Amanda Owen, better known as The Yorkshire Shepherdess, shares the books that have inspired her set in Yorkshire and beyond, from James Herriot to ​Beatrix Potter. 

If Only They Could Talk by James Herriot

I believe certain books can map out your life. They can take you somewhere - that’s what James Herriot’s books did for me.

Last year was the 100th anniversary of the birth of Alf Wight, who wrote under the pseudonym of James Herriot. Macmillan reprinted the first volume of his memoirs and asked me to write the foreword. I was so honoured. My grandfather had given it to me when I was 12. Herriot’s adventures as a young country vet in Yorkshire spoke to me and I thought, That’s the life for me.

Danny the Champion of the World by Roald Dahl
I grew up near Huddersfield and spent a lot of time immersed in books, dreaming of a more rural life. I used to go to the library, but when I was given book tokens for Christmas, I’d get a new book all for myself.

This was the first Roald Dahl book I bought and I was hooked by the romance of Danny’s life—living with his father in a gypsy caravan, poaching pheasants. I read it to my own children now.


Hill Shepherd by John and Eliza Forder
I borrowed this beautiful, raw photographic book from the library so many times I got nasty reminders from them!

I’m a big believer in fate— when I moved to our farm in Swaledale, my husband Clive bought me my own copy. Looking through this book that had meant so much to me, we found him in one of the photographs. Everything in my life was meant to be.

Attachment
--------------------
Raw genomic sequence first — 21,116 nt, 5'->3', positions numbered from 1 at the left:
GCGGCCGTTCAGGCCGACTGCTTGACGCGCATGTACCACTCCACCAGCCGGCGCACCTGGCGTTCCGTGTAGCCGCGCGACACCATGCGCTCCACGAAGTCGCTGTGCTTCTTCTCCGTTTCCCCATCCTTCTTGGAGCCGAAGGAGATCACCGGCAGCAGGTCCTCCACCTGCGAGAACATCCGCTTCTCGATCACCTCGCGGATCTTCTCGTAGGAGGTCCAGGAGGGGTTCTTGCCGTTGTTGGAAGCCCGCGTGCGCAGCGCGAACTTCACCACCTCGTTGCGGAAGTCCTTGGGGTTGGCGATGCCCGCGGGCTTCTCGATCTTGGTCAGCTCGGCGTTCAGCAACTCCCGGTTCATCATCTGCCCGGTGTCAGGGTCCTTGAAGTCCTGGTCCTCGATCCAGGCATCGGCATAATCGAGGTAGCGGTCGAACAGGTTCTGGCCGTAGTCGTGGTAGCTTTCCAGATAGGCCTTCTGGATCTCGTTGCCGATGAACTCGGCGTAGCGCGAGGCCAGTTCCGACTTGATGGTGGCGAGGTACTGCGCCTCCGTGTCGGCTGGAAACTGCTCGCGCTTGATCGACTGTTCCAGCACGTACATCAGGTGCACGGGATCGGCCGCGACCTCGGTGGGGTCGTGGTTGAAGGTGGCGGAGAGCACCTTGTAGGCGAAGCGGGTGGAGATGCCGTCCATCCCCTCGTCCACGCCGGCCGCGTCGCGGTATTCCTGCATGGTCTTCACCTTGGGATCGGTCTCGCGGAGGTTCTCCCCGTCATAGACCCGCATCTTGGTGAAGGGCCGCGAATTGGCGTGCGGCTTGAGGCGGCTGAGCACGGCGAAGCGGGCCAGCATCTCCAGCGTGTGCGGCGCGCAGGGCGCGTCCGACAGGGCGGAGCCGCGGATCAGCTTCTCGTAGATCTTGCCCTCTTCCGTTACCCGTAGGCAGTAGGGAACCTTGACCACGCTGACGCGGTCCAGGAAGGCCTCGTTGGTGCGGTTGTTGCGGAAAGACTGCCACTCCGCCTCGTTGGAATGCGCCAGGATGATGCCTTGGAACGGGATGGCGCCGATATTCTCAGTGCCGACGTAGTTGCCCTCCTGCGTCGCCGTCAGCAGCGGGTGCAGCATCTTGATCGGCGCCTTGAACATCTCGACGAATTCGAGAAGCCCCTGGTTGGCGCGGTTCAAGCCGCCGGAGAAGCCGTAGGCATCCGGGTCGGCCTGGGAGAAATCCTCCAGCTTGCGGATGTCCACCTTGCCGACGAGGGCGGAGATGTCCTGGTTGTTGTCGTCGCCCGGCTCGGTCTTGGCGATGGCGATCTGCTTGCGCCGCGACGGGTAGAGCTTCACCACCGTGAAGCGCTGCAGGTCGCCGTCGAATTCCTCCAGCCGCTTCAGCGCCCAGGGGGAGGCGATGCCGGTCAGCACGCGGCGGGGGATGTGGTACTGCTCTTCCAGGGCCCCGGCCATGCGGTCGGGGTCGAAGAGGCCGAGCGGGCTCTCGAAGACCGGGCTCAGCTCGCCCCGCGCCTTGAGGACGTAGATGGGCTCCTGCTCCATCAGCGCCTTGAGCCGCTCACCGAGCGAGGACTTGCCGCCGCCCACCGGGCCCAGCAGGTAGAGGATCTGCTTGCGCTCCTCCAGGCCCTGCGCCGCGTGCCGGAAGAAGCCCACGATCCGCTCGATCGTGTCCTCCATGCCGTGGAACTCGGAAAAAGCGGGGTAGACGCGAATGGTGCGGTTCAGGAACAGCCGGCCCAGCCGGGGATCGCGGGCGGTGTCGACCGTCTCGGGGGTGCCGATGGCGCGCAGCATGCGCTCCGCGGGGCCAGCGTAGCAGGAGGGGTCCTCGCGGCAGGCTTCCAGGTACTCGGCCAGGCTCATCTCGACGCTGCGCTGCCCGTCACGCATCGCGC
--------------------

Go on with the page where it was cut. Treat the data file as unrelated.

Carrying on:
Just Like Floss by Kim Lewis
I must have read all her books to my children! I like the fact that they’re illustrated – the pictures are so detailed. They’re very simple stories mainly about animals.

This one is about a sheepdog on a traditional working farm, so I love how the children can relate to it.


The Book of Boswell by Silvester Gordon Boswell
This is about the life of a gypsy. Living where I do, having horses, I’ve always been fascinated by gypsies. My farrier recommended the book to me. It’s very countryside orientated but what I particularly love is reading about life in the not so distant past.

When I was a child I was read a book about Romani people. I remember finding out that if a daughter dies, they would burn their caravan. It really captured my imagination and stuck with me.

 The Tale of Pigling Bland by Beatrix Potter
This is just one I’m currently reading to my children! I don’t think I could ever tire of the lovely drawings.

They might be old fashioned but the little pictures and stories really resonate with us. It’s that history aspect, as I think for a story to really grab me, I have to be able to relate to elements of it. That’s why I can’t read sci fi!